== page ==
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Do You Think You Are?
Alyse Myers on The View
Guest Author Blog
Sour Cream Coffee Cake
A recipe for a riich. moist coffee cake topped with a
crunchy topping -- perfect for coffee or tea.
WHO DO YOU THINK YOU ARE?
My mother wasn’t a cook. As you’ll read
in my book, after my father died when I was 11 and my sisters were 9
and 8, my mother had to go to work full-time to support us. When she
came home, she was rarely in the mood to prepare dinner. So my sisters
and I grew up on TV dinners and hamburgers – without complaint,
by the way. As far as I was concerned, there was nothing better than
a Swanson’s Fried Chicken dinner (especially when the brownie didn’t
burn or dribble into the corn niblets). Or the hamburger patties my mother
made by mixing Lipton’s Onion Soup into the ground meat and then
wrapping the patties in waxed paper before stacking them in the freezer.
(See pages 88-90 to see what happened when I tried to cook one of those
patties in the toaster.) When my mother was in the mood to use the oven,
she would make either a baked canned ham she topped with Dole pineapple
slices and cloves – or a simple pot roast with potatoes and carrots.
For dessert, ours was a family that lived on anything Entenmann’s
or Sara Lee. But every so often, my mother would surprise us with a homemade
coffee cake - a moist and delicious cake topped with cinnamon and nuts
that she told us had a secret ingredient. An ingredient I later found
out was sour cream.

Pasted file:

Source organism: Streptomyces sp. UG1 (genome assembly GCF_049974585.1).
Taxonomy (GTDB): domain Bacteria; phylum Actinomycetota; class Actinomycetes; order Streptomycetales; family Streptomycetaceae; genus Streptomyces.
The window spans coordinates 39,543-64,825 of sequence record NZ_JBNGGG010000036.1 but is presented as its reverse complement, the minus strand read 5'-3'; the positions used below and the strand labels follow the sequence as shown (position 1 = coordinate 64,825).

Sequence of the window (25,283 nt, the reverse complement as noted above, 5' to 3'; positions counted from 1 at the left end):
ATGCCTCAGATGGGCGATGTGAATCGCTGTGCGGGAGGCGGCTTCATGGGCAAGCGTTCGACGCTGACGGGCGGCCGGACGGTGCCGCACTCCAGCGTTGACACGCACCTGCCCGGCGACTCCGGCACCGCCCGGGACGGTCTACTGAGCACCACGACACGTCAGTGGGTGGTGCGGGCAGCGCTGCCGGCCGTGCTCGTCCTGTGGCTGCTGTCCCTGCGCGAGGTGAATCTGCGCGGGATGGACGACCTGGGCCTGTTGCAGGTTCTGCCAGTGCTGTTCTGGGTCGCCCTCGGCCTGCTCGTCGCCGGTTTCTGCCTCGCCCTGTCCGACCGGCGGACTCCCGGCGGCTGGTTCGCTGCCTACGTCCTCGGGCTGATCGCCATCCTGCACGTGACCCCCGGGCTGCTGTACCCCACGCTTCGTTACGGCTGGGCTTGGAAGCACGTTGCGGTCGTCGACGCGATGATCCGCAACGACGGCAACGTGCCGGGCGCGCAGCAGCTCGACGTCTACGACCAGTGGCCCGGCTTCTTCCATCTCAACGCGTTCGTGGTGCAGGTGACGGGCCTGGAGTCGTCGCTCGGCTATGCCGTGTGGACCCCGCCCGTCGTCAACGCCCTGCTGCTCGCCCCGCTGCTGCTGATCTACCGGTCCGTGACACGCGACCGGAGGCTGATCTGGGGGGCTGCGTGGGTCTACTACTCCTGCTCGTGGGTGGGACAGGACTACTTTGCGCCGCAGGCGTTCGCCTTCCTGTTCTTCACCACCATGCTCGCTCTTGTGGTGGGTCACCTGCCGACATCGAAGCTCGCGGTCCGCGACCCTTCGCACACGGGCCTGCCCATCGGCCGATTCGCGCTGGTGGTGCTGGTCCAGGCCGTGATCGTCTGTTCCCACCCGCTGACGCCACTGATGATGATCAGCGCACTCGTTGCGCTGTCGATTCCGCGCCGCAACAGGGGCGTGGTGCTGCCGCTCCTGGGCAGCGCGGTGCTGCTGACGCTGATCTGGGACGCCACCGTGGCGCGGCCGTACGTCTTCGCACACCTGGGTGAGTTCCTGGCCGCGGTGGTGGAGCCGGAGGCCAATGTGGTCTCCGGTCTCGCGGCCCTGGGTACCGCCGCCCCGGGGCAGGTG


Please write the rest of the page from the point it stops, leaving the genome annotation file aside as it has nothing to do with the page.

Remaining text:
I loved when my mother made that cake, and I loved how our small apartment
would smell for hours of cinnamon. My mother would cut square after square
to eat with her endless cups of coffee; I preferred mine with a cold
glass of milk when the cake came out of the oven. If there was any cake
left in the Pyrex baking pan before she went to sleep, she would cover
the top with Saran Wrap and leave it on the counter. I would wait until
I knew she was out for the night - and then get up and finish off the
cake. And every single cinnamon crumb.
After my mother died in 1993, I misplaced the recipe that I had saved
for years. Searching the web recently, I was thrilled to finally find
one on Cooks.com that reminded me of my mother’s original. The
recipe is just as easy and delicious. The first time I made it, I left
out the sour cream – the secret ingredient. I’ve never tasted
sour cream but I have a thing about the name. The recipe called for such
a small amount, so I figured it wouldn’t make a difference in the
cake’s taste and texture. Big mistake. So now when I make this
recipe, I put it in, telling myself it’s vanilla ice cream. Like
my mother, I’m not a cook, either.
Sour Cream Coffee Cake
Prep time: 1 hour
For the cake:
1 1/2 cups flour
1/4 teaspoon salt
1/8 teaspoon baking soda
1/4 cup (4 tablespoons) butter, softened
1/2 cup sugar
1/2 teaspoon vanilla extract
1/4 cup sour cream
For the topping:
2 teaspoons sugar
1/2 teaspoon ground cinnamon
2-3 tablespoons chopped walnuts
- Preheat oven to 350 degrees F. Line a 7 1/2” x 3 3/4” loaf
pan with wax or parchment paper. Make sure paper covers the sides of
- To make the cake: Sift flour with salt and baking soda. Set aside.
With an electric mixer, beat butter in a medium bowl. Add sugar. Beat
until light and fluffy. Add vanilla and egg. Beat until mixture has
an airy texture.
- Stir in half of the flour mixture until moistened. Beat until smooth.
Add half of the sour cream. Beat until smooth. Add remaining sour cream.
Beat until smooth. Add remaining flour mixture, and beat approximately
30 seconds until smooth. Do not overbeat.
- To make the topping: Combine sugar, cinnamon and walnuts and stir
- Spread half of the batter evenly over bottom of the prepared loaf
pan. Sprinkle with half of the topping. Cover with remaining batter.
Sprinkle remaining topping evenly over surface.
- Bake 30 to 35 minutes, or until cake pulls away from edges of pan
and springs back when lightly touched in the center. Cool in pan 15
minutes. Remove from pan by lifting edges of wax paper liner.
Yield: 7 1/2 x 3 3/4 inch cake, 8 servings